Sunday morning, I woke up at 7 a.m., turned on the t.v. to start watching the coverage, and set up my computer to track my friends and coworkers who were running. No runner was happy about the predicted high temperatures. As the morning wore on and the checkpoint times popped up, I could tell that this would not have been a successful day for me, which brought me a bit of peace.

I think the only people who weren’t celebrating the weather this weekend were probably runners. For everyone else, Chicago experienced the most amazing fall weather. With the colors starting to pop out and the warm weather putting everyone in a good mood, I was inspired to compile some songs about the season.

The most challenging part of this post has not been collecting the songs but getting the darn picture, which I thought would be easy. Sunday afternoon, I walked out into the front yard, assuming I could easily snap a picture of a yellow or red tree, but I wasn’t quite satisfied with my results. I decided to head to the park on my bike and was joined by my 14-year old son. The park also didn’t do it for me, so I suggested a path that I knew would feel like riding through what I hoped would be a colorful tree tunnel. I forgot that 14-year old boys are like little ninjas on their bikes, and they also do not have a fully developed sense of fear, so the “shortcut” we took probably could have ended up getting me arrested for trespassing. A mother should know better than to be led around closed gates to get somewhere- twice. We also roamed the grounds surrounding the nearby convent, which my son refers to as the Nunnery. He is dying to catch a glimpse of a nun and is fascinated by the basketball court and swimming pool- I guess he’s hoping to spot a game of nun pick-up ball or a nun pool party. No such luck, nor with the trees, and he finally ditched me, declaring me “too picky”. I headed for the Prairie Path, snapping a couple more pictures. What did I end up using? The tree in my front yard. Oh well, without running the marathon it was basically my only exercise of the day.

Here is my list of songs for the season, inspired by sun, color, months and the season itself (admittedly, some are a bit of a stretch- there aren't that many songs about fall, turns out). Enjoy!

• “Waitin’ on a Sunny Day” – Bruce Springsteen
• “Fall in Boston” – Chris Bentliff
• “Yellow” – Coldplay
• “Autumn Leaves” – Eric Clapton
• “Pale September” – Fiona Apple
• “Colors” – Grace Potter & The Nocturnals
• “Wake Me Up When September Ends” – Green Day
• “Waiting for the Sun” – The Jayhawks
• “Yellow Sun” – Raconteurs
• “In the Sun” – She & Him

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Saturday, October 9, 2010

Mumford and Sons: Sigh No More

A couple months ago, I bought the song “Little Lion Man” by Mumford & Sons. You may have heard it on the radio; it’s a really catchy, quick song that will likely inspire you to get out of your seat and do a little jig, if only you knew how. The lyrics in the refrain feature prominently a certain “F” word commonly used on Jersey Shore, though the radio excludes the whole word (“And it was not your fault but mine, and it was your heart on the line, I really f%*&ed it up this time, didn’t I, my dear?”). Due to the heavy English accent of the band members, the word at issue sounds almost elegant in the unedited version. Anyway, I like the song so much that when I was idly looking through the top albums on iTunes earlier in the week and noticed “Sigh No More” by Mumford & Sons in the top 10, I decided to give it a go.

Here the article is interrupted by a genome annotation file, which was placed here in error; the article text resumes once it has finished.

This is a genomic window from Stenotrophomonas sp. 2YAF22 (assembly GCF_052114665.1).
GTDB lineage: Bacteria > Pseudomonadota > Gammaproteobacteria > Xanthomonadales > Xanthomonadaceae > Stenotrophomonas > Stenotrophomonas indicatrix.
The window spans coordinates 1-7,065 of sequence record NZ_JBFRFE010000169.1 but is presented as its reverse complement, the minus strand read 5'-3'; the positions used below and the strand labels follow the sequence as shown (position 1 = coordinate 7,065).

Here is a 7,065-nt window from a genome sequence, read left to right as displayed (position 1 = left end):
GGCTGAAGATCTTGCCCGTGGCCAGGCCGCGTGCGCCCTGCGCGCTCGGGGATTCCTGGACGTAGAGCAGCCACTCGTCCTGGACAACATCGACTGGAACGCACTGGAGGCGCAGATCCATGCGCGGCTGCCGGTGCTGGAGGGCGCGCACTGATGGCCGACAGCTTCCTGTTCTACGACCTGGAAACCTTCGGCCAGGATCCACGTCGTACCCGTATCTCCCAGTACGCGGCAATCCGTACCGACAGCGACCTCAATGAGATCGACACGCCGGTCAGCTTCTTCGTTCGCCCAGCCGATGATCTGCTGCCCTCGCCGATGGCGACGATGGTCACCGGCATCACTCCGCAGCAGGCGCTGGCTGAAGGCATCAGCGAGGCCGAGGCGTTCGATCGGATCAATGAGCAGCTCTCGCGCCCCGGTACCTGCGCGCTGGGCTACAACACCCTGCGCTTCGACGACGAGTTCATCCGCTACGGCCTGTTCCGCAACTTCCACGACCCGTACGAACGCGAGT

Wikipedia characterizes Mumford & Sons as a folk band and iTunes classifies their songs as “alternative.” Based solely on “Little Lion Man”, I would call the genre “Lively English Pub”. After listening to the entire album for a few days, however, I am changing that to “Gloomy English Pub.” “Little Lion Man” brings to mind an image of a pub full of happy, drunk, knee slapping Brits getting caught up in the energy of the music. Most of the rest of the songs bring to mind a rainy English day with those same drunk patrons sadly drowning their misery in endless pints of stout. Taken individually, the songs are quirky and some start slowly and pick up the pace midway through, but many are slow and depressing throughout- and that’s before you listen to the lyrics.

This is the debut album from Mumford & Sons, and it was actually released last year. “Little Lion Man” saw a lot of success overseas much earlier than we Americans picked up on it. It was voted the number one song on an Australian music poll in 2009 (by a large margin, supposedly), and they also performed the song on David Letterman earlier this year. A couple songs have been on Grey’s Anatomy, I’m guessing either during death or breakup scenes.

If you do not already have “Little Lion Man” on your iPod, fork over the $0.99 to buy it (really, it’s like a couple sips of a Starbucks latte). I can attest that it is the perfect song to belt out in the car to pick up your mood a little, especially if you bravely use the entire “F” word (Not with the kids in the car, of course. My 14-year old son actually uses the word “bleep” instead, which is almost more annoying than if he actually sang the swear word itself). As for the rest of the album, I’ll take a pass for now and save it for a bad day on my next trip to England.

I've posted this video before, but I'm putting it up again in case you don't know the song.  If you like this blog, join me on Facebook.  Enjoy!

Monday, October 4, 2010

The Definitive Obama Playlist